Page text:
A recent Eighth Circuit opinion in the Target Corp. security-breach litigation highlights a disagreement over incorporation of arguments pursuant to Fed. R. App. P. 28(i) and the word limits imposed by Fed. R. App. P. 32(a)(7)(B)(i).
One appellant in the consolidated Target Corp. appeal filed his brief, and six days later filed a letter pursuant to Fed. R. App. P. 28(i) that “joined” portions of another appellant’s brief. When combined, the first appellant’s principal brief and the “joined” portion of the other appellant’s brief exceeded Fed. R. App. P. 32(a)(7)(B)(i)’s word limit.
After one group of appellees challenged the “joined” argument, an Eighth Circuit panel found that the incorporation of argument did not result in a violation of Fed. R. App. P. 32(a)(7)(B)(i), because the rule applied only to principal briefs, and that the incorporation of argument from a separate brief did not result in the principal brief exceeding the word limit. The majority took pains to distinguish Microsoft Corp. v. DataTern, Inc., in which the Federal Circuit held that incorporation under Fed. R. App. P. 28(i) “cannot be used to exceed word count.”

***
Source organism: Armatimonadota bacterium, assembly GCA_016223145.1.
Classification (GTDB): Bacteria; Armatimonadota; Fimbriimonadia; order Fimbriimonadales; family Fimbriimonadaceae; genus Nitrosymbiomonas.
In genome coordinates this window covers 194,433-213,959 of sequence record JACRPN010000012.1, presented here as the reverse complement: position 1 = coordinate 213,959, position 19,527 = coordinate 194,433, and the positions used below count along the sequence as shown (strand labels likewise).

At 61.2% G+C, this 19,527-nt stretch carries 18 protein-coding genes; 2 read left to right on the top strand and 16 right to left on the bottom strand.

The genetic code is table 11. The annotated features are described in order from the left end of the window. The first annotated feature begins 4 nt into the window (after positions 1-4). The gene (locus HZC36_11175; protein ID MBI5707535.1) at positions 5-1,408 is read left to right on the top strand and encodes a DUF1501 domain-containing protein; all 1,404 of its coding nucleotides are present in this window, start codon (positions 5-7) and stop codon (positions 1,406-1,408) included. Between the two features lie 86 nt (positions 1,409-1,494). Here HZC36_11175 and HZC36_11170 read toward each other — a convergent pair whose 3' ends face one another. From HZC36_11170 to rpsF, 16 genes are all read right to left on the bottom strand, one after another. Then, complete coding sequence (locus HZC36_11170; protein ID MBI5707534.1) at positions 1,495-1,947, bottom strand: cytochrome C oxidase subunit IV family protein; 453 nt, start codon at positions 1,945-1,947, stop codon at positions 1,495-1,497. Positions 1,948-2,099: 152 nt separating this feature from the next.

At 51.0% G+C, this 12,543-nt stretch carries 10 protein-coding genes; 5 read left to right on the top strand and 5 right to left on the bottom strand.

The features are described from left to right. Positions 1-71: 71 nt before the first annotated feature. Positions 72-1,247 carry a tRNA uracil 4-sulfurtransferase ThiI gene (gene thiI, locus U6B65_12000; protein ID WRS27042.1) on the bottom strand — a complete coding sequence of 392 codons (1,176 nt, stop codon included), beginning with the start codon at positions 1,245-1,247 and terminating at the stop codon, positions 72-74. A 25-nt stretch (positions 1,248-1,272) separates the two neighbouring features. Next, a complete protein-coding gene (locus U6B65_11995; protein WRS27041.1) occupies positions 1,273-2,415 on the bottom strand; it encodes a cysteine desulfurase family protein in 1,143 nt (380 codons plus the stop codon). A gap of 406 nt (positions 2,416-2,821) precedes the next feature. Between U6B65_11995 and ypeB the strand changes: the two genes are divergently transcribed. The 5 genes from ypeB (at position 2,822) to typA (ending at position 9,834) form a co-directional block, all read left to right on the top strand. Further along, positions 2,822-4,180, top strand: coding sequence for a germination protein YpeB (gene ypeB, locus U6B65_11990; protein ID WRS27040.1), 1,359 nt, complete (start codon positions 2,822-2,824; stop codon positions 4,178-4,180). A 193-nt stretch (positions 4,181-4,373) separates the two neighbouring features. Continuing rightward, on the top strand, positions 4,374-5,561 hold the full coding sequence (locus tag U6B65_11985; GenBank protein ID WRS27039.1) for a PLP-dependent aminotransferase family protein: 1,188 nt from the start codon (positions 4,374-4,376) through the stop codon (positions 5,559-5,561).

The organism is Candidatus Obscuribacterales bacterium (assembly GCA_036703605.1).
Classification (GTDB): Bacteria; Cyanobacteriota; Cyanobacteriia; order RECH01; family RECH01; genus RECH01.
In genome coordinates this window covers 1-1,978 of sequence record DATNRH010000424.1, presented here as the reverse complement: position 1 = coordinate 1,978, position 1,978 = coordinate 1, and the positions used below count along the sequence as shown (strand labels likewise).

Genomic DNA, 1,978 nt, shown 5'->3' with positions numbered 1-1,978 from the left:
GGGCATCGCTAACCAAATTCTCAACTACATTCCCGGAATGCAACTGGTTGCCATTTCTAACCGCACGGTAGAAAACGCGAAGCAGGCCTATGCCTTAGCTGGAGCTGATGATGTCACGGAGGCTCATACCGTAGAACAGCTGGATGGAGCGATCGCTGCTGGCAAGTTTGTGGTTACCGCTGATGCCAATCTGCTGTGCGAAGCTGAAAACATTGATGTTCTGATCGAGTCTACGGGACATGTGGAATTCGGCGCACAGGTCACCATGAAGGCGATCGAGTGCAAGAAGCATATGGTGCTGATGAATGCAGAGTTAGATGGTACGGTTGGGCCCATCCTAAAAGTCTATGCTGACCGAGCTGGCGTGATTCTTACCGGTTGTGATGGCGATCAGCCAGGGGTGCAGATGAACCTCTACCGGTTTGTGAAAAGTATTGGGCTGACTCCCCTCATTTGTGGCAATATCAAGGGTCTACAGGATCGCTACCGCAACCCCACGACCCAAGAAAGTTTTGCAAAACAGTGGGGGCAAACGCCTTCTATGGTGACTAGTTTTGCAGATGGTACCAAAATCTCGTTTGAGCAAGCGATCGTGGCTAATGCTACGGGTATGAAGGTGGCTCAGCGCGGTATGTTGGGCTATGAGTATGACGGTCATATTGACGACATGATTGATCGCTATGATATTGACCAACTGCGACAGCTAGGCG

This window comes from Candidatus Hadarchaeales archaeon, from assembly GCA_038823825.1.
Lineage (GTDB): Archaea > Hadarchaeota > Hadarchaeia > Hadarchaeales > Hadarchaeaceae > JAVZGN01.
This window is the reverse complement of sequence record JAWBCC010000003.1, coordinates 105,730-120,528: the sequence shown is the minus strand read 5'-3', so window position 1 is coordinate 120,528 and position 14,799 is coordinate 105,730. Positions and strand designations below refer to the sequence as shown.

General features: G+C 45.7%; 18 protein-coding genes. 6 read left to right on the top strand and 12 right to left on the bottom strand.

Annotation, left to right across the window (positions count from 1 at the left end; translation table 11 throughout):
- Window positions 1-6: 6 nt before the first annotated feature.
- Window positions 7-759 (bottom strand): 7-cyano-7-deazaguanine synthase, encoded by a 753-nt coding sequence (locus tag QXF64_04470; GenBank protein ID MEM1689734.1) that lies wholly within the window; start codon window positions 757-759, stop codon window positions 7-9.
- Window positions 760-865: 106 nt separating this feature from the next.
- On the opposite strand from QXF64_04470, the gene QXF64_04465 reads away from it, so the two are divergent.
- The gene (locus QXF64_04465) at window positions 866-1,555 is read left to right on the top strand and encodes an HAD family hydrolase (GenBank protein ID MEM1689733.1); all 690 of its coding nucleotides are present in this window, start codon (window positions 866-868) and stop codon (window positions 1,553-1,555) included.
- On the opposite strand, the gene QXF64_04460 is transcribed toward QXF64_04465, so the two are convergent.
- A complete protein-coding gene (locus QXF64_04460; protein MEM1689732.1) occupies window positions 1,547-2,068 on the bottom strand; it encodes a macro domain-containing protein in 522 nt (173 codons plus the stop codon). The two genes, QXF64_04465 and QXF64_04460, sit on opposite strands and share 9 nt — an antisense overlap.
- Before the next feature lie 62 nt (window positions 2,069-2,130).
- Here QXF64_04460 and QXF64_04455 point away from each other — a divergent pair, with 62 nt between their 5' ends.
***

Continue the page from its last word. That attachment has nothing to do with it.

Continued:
Dissenting, Judge Bobby Shepherd argued that Rule 28(i) “should not be used to undertake end-runs around other procedural rules,” and, citing Microsoft Corp., asserted that permitting the incorporation of argument on these facts would allow the first appellant to “effectively evade Rule 32(a)(7)(B)(i).”
While these decisions offer guidance on this issue in the Eighth and Federal Circuits, appellate counsel may be well advised to proceed with caution in other circuits when the incorporation of arguments under Fed. R. App. P. 28(i) could result in a combined argument that exceeds the limitations of Fed. R. App. P. 32(a)(7)(B)(i).
In Re Target Corp. Customer Data Sec. Breach Lit., ___ F.3d ___, 2017 WL 1573829 (8th Cir. May 2, 2017).
Microsoft Corp. v. DataTern, Inc., 755 F.3d 899 (Fed. Cir. 2014).
Josh Jacobson is with the Law Office of Josh Jacobson, P.A. in Minneapolis, Minnesota.